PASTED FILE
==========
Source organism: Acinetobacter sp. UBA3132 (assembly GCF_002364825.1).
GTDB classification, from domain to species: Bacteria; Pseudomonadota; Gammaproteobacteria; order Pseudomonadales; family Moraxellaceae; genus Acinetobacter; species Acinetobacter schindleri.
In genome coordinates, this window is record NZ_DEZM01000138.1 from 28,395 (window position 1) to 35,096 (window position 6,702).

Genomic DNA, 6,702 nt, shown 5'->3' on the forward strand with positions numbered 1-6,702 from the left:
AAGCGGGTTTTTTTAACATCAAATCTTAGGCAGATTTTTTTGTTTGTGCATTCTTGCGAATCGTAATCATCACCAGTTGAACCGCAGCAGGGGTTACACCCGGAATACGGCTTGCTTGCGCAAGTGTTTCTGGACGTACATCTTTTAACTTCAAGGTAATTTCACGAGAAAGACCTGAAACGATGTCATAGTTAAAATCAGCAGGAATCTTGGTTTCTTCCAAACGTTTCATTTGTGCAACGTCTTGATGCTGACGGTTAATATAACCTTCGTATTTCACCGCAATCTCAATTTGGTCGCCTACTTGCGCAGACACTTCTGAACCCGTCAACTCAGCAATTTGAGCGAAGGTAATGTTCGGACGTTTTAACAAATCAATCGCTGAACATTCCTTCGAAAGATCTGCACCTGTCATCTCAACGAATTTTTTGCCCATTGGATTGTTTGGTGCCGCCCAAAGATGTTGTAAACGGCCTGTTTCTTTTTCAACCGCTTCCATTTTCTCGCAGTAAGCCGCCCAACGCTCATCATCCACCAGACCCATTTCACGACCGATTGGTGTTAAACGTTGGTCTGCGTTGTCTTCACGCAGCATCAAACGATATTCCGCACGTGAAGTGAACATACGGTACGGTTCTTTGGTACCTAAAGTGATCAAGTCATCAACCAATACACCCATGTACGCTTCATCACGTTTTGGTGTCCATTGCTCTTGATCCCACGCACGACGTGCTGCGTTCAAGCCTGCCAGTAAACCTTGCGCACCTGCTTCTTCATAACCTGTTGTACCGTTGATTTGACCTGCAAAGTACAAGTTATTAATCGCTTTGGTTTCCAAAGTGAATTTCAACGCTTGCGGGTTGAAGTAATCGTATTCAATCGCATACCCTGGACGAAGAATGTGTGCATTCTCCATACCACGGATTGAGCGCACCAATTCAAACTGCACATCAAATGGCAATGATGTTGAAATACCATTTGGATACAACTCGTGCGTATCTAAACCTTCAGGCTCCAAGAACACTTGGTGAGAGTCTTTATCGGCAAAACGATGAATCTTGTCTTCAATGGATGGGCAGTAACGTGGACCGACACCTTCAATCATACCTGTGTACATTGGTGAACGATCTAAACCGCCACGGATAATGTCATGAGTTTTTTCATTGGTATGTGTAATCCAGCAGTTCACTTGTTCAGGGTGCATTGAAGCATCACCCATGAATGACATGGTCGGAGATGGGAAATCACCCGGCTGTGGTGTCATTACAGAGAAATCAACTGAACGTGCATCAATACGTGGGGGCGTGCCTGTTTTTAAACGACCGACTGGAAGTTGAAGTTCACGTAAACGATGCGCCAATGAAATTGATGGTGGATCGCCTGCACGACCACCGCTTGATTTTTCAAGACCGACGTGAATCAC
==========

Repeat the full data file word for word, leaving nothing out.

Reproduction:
Source organism: Acinetobacter sp. UBA3132 (assembly GCF_002364825.1).
GTDB classification, from domain to species: Bacteria; Pseudomonadota; Gammaproteobacteria; order Pseudomonadales; family Moraxellaceae; genus Acinetobacter; species Acinetobacter schindleri.
In genome coordinates, this window is record NZ_DEZM01000138.1 from 28,395 (window position 1) to 35,096 (window position 6,702).

Genomic DNA, 6,702 nt, shown 5'->3' on the forward strand with positions numbered 1-6,702 from the left:
AAGCGGGTTTTTTTAACATCAAATCTTAGGCAGATTTTTTTGTTTGTGCATTCTTGCGAATCGTAATCATCACCAGTTGAACCGCAGCAGGGGTTACACCCGGAATACGGCTTGCTTGCGCAAGTGTTTCTGGACGTACATCTTTTAACTTCAAGGTAATTTCACGAGAAAGACCTGAAACGATGTCATAGTTAAAATCAGCAGGAATCTTGGTTTCTTCCAAACGTTTCATTTGTGCAACGTCTTGATGCTGACGGTTAATATAACCTTCGTATTTCACCGCAATCTCAATTTGGTCGCCTACTTGCGCAGACACTTCTGAACCCGTCAACTCAGCAATTTGAGCGAAGGTAATGTTCGGACGTTTTAACAAATCAATCGCTGAACATTCCTTCGAAAGATCTGCACCTGTCATCTCAACGAATTTTTTGCCCATTGGATTGTTTGGTGCCGCCCAAAGATGTTGTAAACGGCCTGTTTCTTTTTCAACCGCTTCCATTTTCTCGCAGTAAGCCGCCCAACGCTCATCATCCACCAGACCCATTTCACGACCGATTGGTGTTAAACGTTGGTCTGCGTTGTCTTCACGCAGCATCAAACGATATTCCGCACGTGAAGTGAACATACGGTACGGTTCTTTGGTACCTAAAGTGATCAAGTCATCAACCAATACACCCATGTACGCTTCATCACGTTTTGGTGTCCATTGCTCTTGATCCCACGCACGACGTGCTGCGTTCAAGCCTGCCAGTAAACCTTGCGCACCTGCTTCTTCATAACCTGTTGTACCGTTGATTTGACCTGCAAAGTACAAGTTATTAATCGCTTTGGTTTCCAAAGTGAATTTCAACGCTTGCGGGTTGAAGTAATCGTATTCAATCGCATACCCTGGACGAAGAATGTGTGCATTCTCCATACCACGGATTGAGCGCACCAATTCAAACTGCACATCAAATGGCAATGATGTTGAAATACCATTTGGATACAACTCGTGCGTATCTAAACCTTCAGGCTCCAAGAACACTTGGTGAGAGTCTTTATCGGCAAAACGATGAATCTTGTCTTCAATGGATGGGCAGTAACGTGGACCGACACCTTCAATCATACCTGTGTACATTGGTGAACGATCTAAACCGCCACGGATAATGTCATGAGTTTTTTCATTGGTATGTGTAATCCAGCAGTTCACTTGTTCAGGGTGCATTGAAGCATCACCCATGAATGACATGGTCGGAGATGGGAAATCACCCGGCTGTGGTGTCATTACAGAGAAATCAACTGAACGTGCATCAATACGTGGGGGCGTGCCTGTTTTTAAACGACCGACTGGAAGTTGAAGTTCACGTAAACGATGCGCCAATGAAATTGATGGTGGATCGCCTGCACGACCACCGCTTGATTTTTCAAGACCGACGTGAATCAC